C+S June 2022 Vol. 8 Issue 6 (web)

George Harms Construction Company continued work on the replace - ment of the Raritan River Bridge on a frigid January day as a major winter storm barreled toward New Jersey. This determination, along with a unique decision-making strategy centered on a specific piece of equipment, are keeping this critical infrastructure project on track. The material under the riverbed largely dictated the need for a rig the size of the BG 55. The upper layers were soft, silty clay underlain by varying depth sand layers. Beneath that was dense clay and Siltstone. A group of key project executives from Harms and Equipment Corpo - ration of America (ECA) gathered on the shoreline as work progressed and crews secured the barges holding the equipment. “We can handle cold temperatures and snow but our biggest nemesis out here is the wind,” says Jason Hardell, P.E., Senior Vice President of Operations. “That's why we all have beards.” The group erupted in laughter. This 112-year-old bridge carries an active New Jersey Transit line across the river from Perth Amboy to South Amboy. Damaged by Superstorm Sandy in 2012, the new span will incorporate structural designs and materials to bolster its defenses against severe weather. In May 2020, Harms was awarded a contract to install 87 drilled shafts across the Raritan River in configurations from two to 10 shafts per pier. It was the first of three construction phases that will replace the bridge with a lift span. This bridge represents the largest project Harms has ever done in terms of dollar value, but not in terms of scope. Building the BG 55 into the Bid The selection of the BG 55 was founded on a 30-plus year business relationship and friendship between ECA New York, New Jersey Re - gional Sales Manager Bruce Langan and Harms President Emeritus Tom Hardell. Harms was awarded this project when the original low bidder retracted its bid. No stranger to $200-million-plus bridges, Harms wasted no time mobilizing and starting work in July 2020. Harms worked with ECA’s Director of BAUER Product Sales and Ser - vice Gordian Ulrich to spec the BG 55 into the project during the pre- bid phase. His career started in 2007 at BAUER Maschinen’s method development department in Germany and he has been involved with various drilling applications on a global scale. Harms Installs 240-Foot Drilled Shafts with Barge- Mounted BAUER BG 55 By Brian M. Fraley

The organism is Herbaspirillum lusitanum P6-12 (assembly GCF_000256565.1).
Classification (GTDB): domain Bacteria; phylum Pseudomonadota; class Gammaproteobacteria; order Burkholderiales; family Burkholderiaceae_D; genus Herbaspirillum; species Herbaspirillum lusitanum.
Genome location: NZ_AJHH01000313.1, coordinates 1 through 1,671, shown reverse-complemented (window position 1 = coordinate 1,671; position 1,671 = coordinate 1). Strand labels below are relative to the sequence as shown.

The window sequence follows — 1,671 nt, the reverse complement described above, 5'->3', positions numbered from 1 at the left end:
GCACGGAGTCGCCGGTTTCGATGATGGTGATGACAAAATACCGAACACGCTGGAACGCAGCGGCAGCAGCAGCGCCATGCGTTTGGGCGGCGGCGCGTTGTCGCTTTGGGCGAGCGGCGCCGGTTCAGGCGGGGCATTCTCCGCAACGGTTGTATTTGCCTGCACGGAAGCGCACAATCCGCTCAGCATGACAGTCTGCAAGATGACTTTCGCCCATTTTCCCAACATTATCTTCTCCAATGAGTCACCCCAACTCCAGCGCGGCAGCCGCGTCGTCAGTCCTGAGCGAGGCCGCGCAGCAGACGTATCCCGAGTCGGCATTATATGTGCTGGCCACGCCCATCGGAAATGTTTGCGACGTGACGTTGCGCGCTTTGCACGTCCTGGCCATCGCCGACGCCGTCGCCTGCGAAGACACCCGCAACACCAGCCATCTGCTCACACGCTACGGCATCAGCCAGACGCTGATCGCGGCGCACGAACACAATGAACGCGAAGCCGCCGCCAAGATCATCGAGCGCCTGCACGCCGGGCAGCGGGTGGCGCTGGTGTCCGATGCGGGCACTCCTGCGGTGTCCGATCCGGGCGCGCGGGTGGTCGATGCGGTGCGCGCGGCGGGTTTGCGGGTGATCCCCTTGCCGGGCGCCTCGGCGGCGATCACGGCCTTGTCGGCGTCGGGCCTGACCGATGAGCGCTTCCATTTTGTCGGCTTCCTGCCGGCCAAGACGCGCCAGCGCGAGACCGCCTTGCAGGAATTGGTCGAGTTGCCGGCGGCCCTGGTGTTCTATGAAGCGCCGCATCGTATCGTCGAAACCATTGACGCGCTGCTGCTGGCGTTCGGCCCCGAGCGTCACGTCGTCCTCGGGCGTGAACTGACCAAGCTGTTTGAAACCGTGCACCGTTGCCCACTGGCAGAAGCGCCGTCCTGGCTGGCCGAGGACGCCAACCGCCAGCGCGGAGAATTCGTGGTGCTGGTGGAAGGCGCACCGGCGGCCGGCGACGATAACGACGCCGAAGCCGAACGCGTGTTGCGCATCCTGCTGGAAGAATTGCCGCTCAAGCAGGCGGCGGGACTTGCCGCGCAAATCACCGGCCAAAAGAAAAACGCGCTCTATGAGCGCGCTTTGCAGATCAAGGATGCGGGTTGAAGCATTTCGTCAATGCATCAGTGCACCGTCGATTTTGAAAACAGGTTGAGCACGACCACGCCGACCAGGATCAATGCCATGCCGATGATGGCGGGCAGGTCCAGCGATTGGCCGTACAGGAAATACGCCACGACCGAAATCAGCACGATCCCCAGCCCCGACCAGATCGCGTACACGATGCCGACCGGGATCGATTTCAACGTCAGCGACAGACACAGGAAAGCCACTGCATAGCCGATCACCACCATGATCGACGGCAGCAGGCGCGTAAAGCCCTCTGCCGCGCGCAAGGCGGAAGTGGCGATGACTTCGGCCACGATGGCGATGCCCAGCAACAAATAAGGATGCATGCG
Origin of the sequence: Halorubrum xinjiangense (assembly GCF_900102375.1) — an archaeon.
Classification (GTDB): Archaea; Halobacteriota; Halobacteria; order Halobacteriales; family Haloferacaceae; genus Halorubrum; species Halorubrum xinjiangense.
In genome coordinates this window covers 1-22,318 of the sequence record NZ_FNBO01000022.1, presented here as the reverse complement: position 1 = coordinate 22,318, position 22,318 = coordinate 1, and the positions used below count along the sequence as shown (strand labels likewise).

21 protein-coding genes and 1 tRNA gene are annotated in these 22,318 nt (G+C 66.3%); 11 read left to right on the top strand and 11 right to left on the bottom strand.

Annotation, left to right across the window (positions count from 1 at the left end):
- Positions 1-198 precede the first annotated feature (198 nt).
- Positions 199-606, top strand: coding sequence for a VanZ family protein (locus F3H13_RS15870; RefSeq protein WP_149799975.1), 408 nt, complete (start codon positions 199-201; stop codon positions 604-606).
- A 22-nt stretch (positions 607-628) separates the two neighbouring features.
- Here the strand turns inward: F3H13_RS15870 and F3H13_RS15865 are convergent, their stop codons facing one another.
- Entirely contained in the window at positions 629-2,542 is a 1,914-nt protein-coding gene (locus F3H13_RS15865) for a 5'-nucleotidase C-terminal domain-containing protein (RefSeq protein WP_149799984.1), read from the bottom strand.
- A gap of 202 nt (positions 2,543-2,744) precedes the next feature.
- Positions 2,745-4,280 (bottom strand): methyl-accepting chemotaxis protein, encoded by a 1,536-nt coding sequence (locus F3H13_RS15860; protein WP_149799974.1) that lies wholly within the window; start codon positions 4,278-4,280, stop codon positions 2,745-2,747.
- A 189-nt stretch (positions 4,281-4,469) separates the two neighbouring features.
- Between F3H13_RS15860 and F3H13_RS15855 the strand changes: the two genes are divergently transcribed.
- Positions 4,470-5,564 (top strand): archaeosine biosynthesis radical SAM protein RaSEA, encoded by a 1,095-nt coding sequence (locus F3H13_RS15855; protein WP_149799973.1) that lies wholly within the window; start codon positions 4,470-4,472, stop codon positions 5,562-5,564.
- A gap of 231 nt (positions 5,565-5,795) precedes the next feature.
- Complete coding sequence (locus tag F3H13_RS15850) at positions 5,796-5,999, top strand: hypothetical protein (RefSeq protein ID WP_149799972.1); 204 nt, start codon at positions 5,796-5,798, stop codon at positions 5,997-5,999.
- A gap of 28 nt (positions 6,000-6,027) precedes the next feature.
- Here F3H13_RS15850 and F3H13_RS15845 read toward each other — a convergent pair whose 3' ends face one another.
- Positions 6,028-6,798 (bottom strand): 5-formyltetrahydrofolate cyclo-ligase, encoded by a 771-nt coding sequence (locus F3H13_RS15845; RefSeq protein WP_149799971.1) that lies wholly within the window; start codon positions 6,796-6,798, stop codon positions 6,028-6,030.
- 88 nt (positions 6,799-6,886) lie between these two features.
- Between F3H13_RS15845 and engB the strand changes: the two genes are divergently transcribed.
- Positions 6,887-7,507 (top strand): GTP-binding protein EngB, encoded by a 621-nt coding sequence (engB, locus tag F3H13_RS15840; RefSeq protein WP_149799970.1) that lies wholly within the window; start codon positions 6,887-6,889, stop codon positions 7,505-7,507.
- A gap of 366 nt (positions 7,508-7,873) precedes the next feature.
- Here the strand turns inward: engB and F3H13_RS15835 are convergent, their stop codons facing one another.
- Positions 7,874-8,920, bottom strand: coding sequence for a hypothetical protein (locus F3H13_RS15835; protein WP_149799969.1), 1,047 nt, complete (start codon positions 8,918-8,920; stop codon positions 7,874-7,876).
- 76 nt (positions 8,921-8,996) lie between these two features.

Other brands of equipment were considered, but Harms concluded that only the BG 55 could cost-effectively drill 8-foot-diameter shafts up to 240 feet. “We went out on the limb and purchased it before we were even low,” says President and CEO Rob Harms. The smaller BAUER BG 40 was also considered, but lacked the winch capacity Harms needed. With the massive Kelly bar, tooling, and heavy clay, the BG 55 was the only choice. ECA had the rig shipped from BAUER Maschinen in Germany to the Port of Newark and hauled to the Harms waterfront facility in Newark, N.J. Once assembled, the BG 55 crawled onto a 200-foot-long Flexi - float Barge and was floated to the Raritan River Bridge site. This barge would serve as its mobile working platform. Barge stability was critical with the 118-foot-tall BG 55 mast subjected to heavy winds during drilling. The barge is constructed of Flexifloats and the configuration is unique and specifically designed for this proj - ect and this application. Its 10-foot-wide sections in 10- and 20-foot lengths snap together like Legos, so Harms had the flexibility to add and remove. Six hydraulic spuds with 24-inch diameter pipes anchored the barge to the soft riverbed. Despite the added stability, Harms and ECA had to overcome up and down movement every time the Kelly bar moved. Harms worked with Flexifloat at the pre-bid stage to design the barge around the BG 55. The polymer slurry tanks on the opposite side served as a counterweight. The hurdle Harms had to overcome was that the Project Team: Rob Harms – President, Chief Executive Officer Kevin Harms – Vice President of Construction Jason Hardell P.E. – Senior Vice President of Operations Chris Standke – Equipment Superintendent Tim Fogarty – Project Superintendent Tom Hardell – President Emeritus The BG 55 cleanout bucket removed the spoils with the help of polymer slurry pumped from nearby tanks.


June 2022 csengineermag.com

Made with FlippingBook Annual report